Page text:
New drive for 2010 MP

Discussion in 'Mac Pro' started by fedeboraxx, Aug 21, 2010.

  1. fedeboraxx macrumors newbie

    Joined:
    Aug 16, 2010
    #1
    hey guys,

    just wanted your opinion on this. getting a new 2010 MP and changing the boot drive to a WD velociraptor (cant do SSD, too expensive) and putting that 1TB in the second bay. is this a good move? anyone done this?

    thanks

    fede
     
  2. Chupa Chupa macrumors G5

    Chupa Chupa

    Joined:
    Jul 16, 2002
    #2
    No reason to move the stock drive to Bay 2. The boot drive doesn't have to be in Bay 1.
     
  3. fedeboraxx thread starter macrumors newbie

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    Aug 16, 2010
    #3
    nice, thanks

    and do you guys recommend this? or is one better off just getting a WD caviar black? i guess my question is: is the 10 000 RPM justified?
     
  4. alphaod macrumors Core

    alphaod

    Joined:
    Feb 9, 2008
    Location:
    NYC
    #4
    The VelociRaptor is fast, but if I had to make the decision this time around, I don't think it's really that worth it anymore. You're better off just 2x 2TB Caviar Blacks or something in RAID0… of maybe get 4x 2TB drives with a RAID 5 card.

    The VR although quiet is quite loud compared to other HDDs.
     
  5. Ryan P macrumors regular

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    Aug 6, 2010
    #5
    The raptor is going to be significantly faster for random access but still way way slower than a good SSD. I'm not sure if it is worth it. An SSD as a boot drive is such a huge jump in performance i'd probably wait till I could afford a ~100GB SSD and use that as a boot instead.
     
  6. fedeboraxx thread starter macrumors newbie

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    Aug 16, 2010
    #6
    thanks for the replies. now forgive my ignorance, but im new to the MP world.

    i see that SSD's dont come in 3.5 form factor. how does one install one into the MP's bays? through some sort of adaptor?
     
  7. Hellhammer Moderator

    Hellhammer

    Staff Member

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    Finland
    #7
    64GB Kingston SSD is 94$ from NewEgg, cheaper than VelociRaptor and million times faster. To use 2.5" drive in 3.5" bay, you need an Icy Dock for example
     
  8. Ryan P macrumors regular

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    Aug 6, 2010
    #8
  9. alphaod macrumors Core

    alphaod

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    #9
    Personally I use the Icy Dock; works great.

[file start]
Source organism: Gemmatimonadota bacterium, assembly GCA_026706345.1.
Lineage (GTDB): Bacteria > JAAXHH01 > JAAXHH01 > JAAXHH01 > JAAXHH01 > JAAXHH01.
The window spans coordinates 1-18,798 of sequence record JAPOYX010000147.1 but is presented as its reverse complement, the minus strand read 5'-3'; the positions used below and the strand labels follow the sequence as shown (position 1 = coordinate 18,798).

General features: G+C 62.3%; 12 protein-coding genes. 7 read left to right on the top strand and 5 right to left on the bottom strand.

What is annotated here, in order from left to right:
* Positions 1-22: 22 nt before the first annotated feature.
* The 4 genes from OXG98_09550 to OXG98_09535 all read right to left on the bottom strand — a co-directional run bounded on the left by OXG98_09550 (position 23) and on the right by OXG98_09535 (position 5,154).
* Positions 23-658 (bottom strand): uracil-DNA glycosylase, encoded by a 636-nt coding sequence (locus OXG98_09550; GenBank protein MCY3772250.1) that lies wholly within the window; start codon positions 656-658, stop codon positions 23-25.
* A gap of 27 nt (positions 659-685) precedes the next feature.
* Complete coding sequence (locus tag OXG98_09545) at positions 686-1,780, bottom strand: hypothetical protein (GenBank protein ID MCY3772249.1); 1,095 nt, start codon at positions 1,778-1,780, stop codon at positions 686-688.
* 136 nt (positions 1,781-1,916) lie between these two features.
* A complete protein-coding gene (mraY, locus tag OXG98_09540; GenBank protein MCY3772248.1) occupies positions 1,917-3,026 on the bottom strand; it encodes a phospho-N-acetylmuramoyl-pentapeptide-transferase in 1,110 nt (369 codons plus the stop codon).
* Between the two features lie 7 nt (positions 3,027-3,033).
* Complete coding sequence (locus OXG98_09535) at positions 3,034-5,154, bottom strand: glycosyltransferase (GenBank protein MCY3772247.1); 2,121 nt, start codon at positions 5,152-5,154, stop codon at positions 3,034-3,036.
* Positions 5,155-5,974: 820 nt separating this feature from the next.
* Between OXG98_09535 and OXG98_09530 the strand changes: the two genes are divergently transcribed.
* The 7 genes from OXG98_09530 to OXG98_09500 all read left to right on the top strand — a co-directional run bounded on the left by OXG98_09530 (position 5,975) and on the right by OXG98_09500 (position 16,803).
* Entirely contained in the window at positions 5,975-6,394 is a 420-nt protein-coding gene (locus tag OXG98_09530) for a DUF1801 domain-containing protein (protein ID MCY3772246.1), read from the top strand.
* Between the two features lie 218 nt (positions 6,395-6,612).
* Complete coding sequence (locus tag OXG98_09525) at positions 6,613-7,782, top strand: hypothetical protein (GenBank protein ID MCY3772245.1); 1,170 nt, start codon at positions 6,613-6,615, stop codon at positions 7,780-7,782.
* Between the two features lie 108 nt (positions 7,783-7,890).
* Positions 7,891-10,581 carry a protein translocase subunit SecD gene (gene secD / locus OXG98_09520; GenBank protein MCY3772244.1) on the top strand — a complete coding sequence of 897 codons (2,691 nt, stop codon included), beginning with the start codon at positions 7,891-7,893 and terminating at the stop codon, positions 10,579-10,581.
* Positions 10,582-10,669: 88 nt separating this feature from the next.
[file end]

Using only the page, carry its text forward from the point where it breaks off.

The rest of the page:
10. fedeboraxx thread starter macrumors newbie

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    Aug 16, 2010
    #10
    Sweet. Now, I know this totally depends on the user, but in general, would you think 64 GB to be enough for system + apps? How big is Snow Leopard again, 15 GB?
     
  11. dknightd macrumors 6502

    Joined:
    Mar 7, 2004
    #11
    Sounds like a good solution. I haven't tried it. It boots fast enough for me as is. But, I don't boot often. You might try the stock drive and see how it works for you. You can always upgrade later. You might be better off using the raptor for your home directory and/or files. Just a thought
     
  12. fedeboraxx thread starter macrumors newbie

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    Aug 16, 2010
    #12
    just checked. snow leopard is under 5 GB

    pretty small
     
  13. Hellhammer Moderator

    Hellhammer

    Staff Member

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    #13
    Snow Leopard only requires 5GB of disk space according to Apple. Even less if you don't install the additional languages and printer drivers. How big is your app folder (Right-click Applications folder > Show Info)? Remember that you can always move infrequently used apps to the HD to free up space in the SSD.
     
  14. fedeboraxx thread starter macrumors newbie

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    Aug 16, 2010
    #14
    Apps clocking in at 25 GB. Less than I expected
     
  15. Ryan P macrumors regular

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    Aug 6, 2010
    #15
    A lot depends on how much you want to accelerate...I think it is a bit of a waste to only put OS X on the SSD. I also put my User directory and other items such as my Lightroom Catalogs. Those are the things that I actually "use" and so I feel like it is worth having enough extra room on the SSD for them to fit.

    Things such as my itunes media folder, photographs, videos, backups, etc though sit on regular old hard disks.
     
  16. Hellhammer Moderator

    Hellhammer

    Staff Member

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    #16
    I.e. the User folder as everything it holds is photos, downloads, videos, music etc...
     
  17. Ryan P macrumors regular

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    Aug 6, 2010
    #17
    Well not in my case. I have created links in my user folder to my photographs and videos folders that sit on separate hard disks as those are in the multi terrabyte range. Downloads is still there although I keep it pretty pruned. Music just has a few itunes header files in it has I have changed that path in iTunes.
     
  18. Hellhammer Moderator

    Hellhammer

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    #18
    Ahh, that explains it. If the actual data is stored in HDs, then it's fine. However, I don't find any crucial need why the home folder should be in the SSD, it's just fine in an HD, especially if you're on budget when buying an SSD
     
  19. Ryan P macrumors regular

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    Aug 6, 2010
    #19
    Don't really disagree. It did dramatically speedup my Lightroom catalog so that is probably worthwhile for Lightroom users.
     

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